Jaguar and Land Rover range to be electrified from 2020
Electric and hybrid commitments ensure JLR keeps pace with rivals over the next decade
Jaguar Land Rover has joined an increasing list of car companies to confirm that all new products launched after 2020 will feature some form of electrification.
While that doesn't mean fully-electric Jaguars and Land Rovers just yet (though those are certainly on the way) the plan ensures neither company should be left behind rivals in the development of alternative powertrains.
At the same time, some models are unlikely to change too much from a pure driving standpoint. At the bottom of the range, electrification will be as simple as implementing mild hybrid technology, which typically involves using an integrated starter-generator to harvest energy from braking and deceleration and deploying it under acceleration.
The technology will then span hybrid and plug-in hybrid technology, and finish with fully electric vehicles, like the production version of Jaguar's I-Pace concept – which will become Jaguar's first ever fully electric production car when it goes on sale next year.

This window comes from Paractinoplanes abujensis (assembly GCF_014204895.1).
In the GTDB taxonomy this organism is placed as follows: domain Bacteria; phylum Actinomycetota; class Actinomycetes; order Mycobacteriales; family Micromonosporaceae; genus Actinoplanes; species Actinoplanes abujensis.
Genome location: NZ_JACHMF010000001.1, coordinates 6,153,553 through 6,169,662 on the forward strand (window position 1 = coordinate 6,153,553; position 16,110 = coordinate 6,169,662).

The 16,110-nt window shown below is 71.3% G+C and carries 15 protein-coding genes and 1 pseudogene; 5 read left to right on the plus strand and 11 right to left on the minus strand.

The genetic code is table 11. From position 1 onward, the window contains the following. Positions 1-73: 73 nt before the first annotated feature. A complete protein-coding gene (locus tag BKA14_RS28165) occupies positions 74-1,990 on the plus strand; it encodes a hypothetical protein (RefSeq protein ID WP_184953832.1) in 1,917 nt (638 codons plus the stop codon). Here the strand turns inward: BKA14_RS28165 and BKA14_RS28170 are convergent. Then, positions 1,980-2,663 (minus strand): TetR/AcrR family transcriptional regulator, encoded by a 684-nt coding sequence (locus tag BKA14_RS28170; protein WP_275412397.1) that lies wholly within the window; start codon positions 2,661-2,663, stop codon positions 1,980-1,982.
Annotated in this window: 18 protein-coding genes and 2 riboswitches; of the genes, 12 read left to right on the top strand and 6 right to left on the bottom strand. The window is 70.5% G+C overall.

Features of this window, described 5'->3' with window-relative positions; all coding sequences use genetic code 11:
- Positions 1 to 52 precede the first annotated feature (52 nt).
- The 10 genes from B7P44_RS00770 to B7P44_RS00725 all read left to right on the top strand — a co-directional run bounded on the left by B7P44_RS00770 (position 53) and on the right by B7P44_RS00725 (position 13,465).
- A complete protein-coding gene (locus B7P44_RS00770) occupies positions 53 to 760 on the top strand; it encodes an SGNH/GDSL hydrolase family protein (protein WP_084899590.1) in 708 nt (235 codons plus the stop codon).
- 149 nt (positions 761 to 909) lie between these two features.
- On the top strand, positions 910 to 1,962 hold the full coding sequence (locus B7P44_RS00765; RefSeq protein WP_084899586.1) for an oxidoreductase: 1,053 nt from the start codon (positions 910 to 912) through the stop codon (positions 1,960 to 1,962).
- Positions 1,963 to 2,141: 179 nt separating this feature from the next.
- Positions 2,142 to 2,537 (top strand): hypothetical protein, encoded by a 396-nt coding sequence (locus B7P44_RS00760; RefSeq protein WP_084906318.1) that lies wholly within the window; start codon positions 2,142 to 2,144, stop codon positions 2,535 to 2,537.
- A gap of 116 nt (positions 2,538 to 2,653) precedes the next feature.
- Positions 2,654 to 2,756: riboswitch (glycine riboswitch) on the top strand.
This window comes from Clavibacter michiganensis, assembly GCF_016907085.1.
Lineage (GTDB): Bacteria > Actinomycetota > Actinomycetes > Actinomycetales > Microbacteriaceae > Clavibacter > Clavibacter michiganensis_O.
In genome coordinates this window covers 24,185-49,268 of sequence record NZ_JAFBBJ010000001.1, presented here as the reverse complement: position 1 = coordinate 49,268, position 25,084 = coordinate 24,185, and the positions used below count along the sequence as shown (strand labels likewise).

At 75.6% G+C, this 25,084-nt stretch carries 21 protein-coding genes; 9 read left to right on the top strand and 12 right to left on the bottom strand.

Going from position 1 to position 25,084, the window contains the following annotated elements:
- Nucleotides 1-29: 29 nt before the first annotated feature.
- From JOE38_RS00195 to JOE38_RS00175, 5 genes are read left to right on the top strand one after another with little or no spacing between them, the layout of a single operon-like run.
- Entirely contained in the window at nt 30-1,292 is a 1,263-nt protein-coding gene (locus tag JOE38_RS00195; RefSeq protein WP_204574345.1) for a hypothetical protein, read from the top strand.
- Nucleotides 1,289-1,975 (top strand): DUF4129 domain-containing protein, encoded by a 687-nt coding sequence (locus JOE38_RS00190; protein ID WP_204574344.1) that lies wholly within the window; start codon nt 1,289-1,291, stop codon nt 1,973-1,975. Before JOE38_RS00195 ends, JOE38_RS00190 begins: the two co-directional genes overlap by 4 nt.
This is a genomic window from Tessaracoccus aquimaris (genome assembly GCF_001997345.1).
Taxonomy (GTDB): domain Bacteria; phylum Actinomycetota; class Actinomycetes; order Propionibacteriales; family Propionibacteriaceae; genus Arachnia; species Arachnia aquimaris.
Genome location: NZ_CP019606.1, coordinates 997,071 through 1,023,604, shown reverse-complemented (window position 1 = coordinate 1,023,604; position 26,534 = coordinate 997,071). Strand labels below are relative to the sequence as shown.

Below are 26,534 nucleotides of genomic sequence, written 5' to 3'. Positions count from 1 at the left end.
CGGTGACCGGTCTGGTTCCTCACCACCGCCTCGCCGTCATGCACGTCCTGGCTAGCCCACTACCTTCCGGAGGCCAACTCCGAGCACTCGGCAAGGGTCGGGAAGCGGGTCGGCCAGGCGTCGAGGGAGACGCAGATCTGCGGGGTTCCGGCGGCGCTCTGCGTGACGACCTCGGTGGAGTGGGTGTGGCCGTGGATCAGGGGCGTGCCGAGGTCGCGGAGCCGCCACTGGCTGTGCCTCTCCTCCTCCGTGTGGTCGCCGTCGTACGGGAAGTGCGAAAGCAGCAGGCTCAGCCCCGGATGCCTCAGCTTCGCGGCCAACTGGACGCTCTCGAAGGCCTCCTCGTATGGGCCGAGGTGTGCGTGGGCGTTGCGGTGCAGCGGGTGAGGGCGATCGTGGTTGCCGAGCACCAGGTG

Alongside this announcement, made at Jaguar Land Rover's TechFest event in London, the company has revealed other steps towards its future in the form of an electric-converted E-type known as the E-type Zero, and the "Future-Type" concept, which takes the idea of future mobility beyond the car itself and puts a removable smartphone-style steering wheel into your daily life.
While neither seems to be a perfect implementation of forward-thinking technology – the E-type Zero features an incongruously-appointed carbonfibre dashboard and modern rotary gear selector, the Future-Type some erroneous "emotion" references for what is ostensibly a wheeled smartphone – both show that JLR isn't simply limiting itself to electric powertrains, and is considering a wider range of topics as the brand goes forward into the future.
Other concepts appearing at TechFest include a unique recruitment program launched in collaboration with the virtual music group Gorillaz – which involves individuals cracking code to fast-track them to technological positions within JLR – and a surfboard made from 100 per cent recycled polyurethane plastic, drawing attention to the vast quantities of waste plastic present in the world's oceans.
TechFest also marks the latest public appearance of the E-Pace, Jaguar's new compact crossover, launched (literally) with a barrel-roll stunt back in August. The E-Pace goes on sale in 2018, using a range of Ingenium four-cylinder petrol and diesel powerplants – and is a likely candidate for some of JLR's mild hybrid technology from 2020.